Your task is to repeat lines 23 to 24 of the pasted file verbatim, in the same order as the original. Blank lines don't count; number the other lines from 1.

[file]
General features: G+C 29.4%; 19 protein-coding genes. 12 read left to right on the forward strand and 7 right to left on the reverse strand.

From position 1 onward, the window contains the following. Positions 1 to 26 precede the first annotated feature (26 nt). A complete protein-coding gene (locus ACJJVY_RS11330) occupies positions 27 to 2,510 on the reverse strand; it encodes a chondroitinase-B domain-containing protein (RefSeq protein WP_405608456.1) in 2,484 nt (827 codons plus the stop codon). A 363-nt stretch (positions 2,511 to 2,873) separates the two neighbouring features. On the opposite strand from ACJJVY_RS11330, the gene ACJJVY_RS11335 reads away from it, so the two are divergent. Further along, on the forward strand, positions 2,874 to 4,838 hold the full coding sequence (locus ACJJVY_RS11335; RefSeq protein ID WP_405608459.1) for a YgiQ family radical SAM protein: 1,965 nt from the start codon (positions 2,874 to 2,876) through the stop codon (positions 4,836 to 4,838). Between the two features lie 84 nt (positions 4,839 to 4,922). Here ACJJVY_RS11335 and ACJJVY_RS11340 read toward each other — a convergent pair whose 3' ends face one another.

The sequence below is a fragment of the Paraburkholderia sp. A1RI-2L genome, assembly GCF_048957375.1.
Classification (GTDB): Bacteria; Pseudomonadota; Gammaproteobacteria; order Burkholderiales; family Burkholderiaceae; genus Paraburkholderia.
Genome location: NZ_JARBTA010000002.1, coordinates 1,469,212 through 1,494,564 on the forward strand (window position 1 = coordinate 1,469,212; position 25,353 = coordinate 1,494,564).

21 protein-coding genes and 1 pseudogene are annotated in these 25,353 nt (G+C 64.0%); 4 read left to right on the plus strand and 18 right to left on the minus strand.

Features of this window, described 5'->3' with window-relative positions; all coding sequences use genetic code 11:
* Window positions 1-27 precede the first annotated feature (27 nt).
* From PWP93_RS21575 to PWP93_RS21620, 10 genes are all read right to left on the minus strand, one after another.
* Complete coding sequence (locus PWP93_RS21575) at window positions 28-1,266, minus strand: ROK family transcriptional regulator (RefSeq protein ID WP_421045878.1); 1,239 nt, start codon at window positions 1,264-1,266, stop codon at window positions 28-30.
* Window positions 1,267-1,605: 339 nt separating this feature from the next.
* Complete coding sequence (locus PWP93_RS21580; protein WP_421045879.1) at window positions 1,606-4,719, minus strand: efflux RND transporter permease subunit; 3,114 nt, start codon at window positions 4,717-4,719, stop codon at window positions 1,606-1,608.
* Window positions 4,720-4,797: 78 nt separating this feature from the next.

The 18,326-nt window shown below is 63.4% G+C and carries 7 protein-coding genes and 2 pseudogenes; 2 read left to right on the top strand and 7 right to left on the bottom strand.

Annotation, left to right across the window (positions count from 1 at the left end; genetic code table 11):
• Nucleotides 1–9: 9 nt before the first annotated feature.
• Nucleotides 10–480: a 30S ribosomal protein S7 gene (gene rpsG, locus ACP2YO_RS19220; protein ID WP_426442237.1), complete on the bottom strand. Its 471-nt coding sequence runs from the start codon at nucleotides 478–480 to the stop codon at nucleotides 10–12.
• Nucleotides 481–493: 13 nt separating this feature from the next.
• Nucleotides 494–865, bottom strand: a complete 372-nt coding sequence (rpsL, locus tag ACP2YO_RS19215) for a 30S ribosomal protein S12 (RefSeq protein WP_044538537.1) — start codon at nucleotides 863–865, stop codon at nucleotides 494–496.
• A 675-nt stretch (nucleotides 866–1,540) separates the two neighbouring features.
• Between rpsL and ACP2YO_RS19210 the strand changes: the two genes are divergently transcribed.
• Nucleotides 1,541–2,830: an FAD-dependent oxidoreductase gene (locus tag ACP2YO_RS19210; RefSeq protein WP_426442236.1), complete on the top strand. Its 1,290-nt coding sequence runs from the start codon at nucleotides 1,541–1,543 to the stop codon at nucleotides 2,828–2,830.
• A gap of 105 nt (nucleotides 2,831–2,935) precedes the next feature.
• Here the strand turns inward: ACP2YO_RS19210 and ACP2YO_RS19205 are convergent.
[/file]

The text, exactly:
• A gap of 105 nt (nucleotides 2,831–2,935) precedes the next feature.
• Here the strand turns inward: ACP2YO_RS19210 and ACP2YO_RS19205 are convergent.